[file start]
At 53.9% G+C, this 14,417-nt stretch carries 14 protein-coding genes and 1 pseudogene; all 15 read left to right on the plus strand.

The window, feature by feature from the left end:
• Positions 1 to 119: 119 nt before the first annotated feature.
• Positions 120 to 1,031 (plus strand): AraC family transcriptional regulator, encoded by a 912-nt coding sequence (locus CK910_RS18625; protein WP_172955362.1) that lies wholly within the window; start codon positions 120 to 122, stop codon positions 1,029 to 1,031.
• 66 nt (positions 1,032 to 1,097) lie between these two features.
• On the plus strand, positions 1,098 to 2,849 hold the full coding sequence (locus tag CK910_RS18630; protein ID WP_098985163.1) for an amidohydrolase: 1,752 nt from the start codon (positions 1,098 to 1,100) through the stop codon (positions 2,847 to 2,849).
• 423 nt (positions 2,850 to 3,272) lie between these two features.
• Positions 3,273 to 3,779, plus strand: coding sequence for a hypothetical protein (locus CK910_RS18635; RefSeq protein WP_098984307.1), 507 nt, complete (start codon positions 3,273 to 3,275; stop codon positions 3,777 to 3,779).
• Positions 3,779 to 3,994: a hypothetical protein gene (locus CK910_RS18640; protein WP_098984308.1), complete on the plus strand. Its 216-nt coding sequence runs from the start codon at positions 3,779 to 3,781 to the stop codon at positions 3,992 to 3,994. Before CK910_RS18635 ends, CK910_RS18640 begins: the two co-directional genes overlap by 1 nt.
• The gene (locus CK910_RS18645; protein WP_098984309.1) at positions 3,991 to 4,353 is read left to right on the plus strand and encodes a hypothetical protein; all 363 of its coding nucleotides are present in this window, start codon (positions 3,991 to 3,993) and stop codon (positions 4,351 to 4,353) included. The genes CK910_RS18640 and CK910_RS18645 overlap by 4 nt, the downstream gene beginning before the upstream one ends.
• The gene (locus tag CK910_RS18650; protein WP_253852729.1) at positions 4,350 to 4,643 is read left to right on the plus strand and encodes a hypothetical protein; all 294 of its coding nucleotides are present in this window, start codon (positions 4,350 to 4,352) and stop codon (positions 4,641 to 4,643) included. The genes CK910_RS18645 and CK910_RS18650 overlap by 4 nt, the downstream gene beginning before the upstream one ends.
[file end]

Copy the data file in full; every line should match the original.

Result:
At 53.9% G+C, this 14,417-nt stretch carries 14 protein-coding genes and 1 pseudogene; all 15 read left to right on the plus strand.

The window, feature by feature from the left end:
• Positions 1 to 119: 119 nt before the first annotated feature.
• Positions 120 to 1,031 (plus strand): AraC family transcriptional regulator, encoded by a 912-nt coding sequence (locus CK910_RS18625; protein WP_172955362.1) that lies wholly within the window; start codon positions 120 to 122, stop codon positions 1,029 to 1,031.
• 66 nt (positions 1,032 to 1,097) lie between these two features.
• On the plus strand, positions 1,098 to 2,849 hold the full coding sequence (locus tag CK910_RS18630; protein ID WP_098985163.1) for an amidohydrolase: 1,752 nt from the start codon (positions 1,098 to 1,100) through the stop codon (positions 2,847 to 2,849).
• 423 nt (positions 2,850 to 3,272) lie between these two features.
• Positions 3,273 to 3,779, plus strand: coding sequence for a hypothetical protein (locus CK910_RS18635; RefSeq protein WP_098984307.1), 507 nt, complete (start codon positions 3,273 to 3,275; stop codon positions 3,777 to 3,779).
• Positions 3,779 to 3,994: a hypothetical protein gene (locus CK910_RS18640; protein WP_098984308.1), complete on the plus strand. Its 216-nt coding sequence runs from the start codon at positions 3,779 to 3,781 to the stop codon at positions 3,992 to 3,994. Before CK910_RS18635 ends, CK910_RS18640 begins: the two co-directional genes overlap by 1 nt.
• The gene (locus CK910_RS18645; protein WP_098984309.1) at positions 3,991 to 4,353 is read left to right on the plus strand and encodes a hypothetical protein; all 363 of its coding nucleotides are present in this window, start codon (positions 3,991 to 3,993) and stop codon (positions 4,351 to 4,353) included. The genes CK910_RS18640 and CK910_RS18645 overlap by 4 nt, the downstream gene beginning before the upstream one ends.
• The gene (locus tag CK910_RS18650; protein WP_253852729.1) at positions 4,350 to 4,643 is read left to right on the plus strand and encodes a hypothetical protein; all 294 of its coding nucleotides are present in this window, start codon (positions 4,350 to 4,352) and stop codon (positions 4,641 to 4,643) included. The genes CK910_RS18645 and CK910_RS18650 overlap by 4 nt, the downstream gene beginning before the upstream one ends.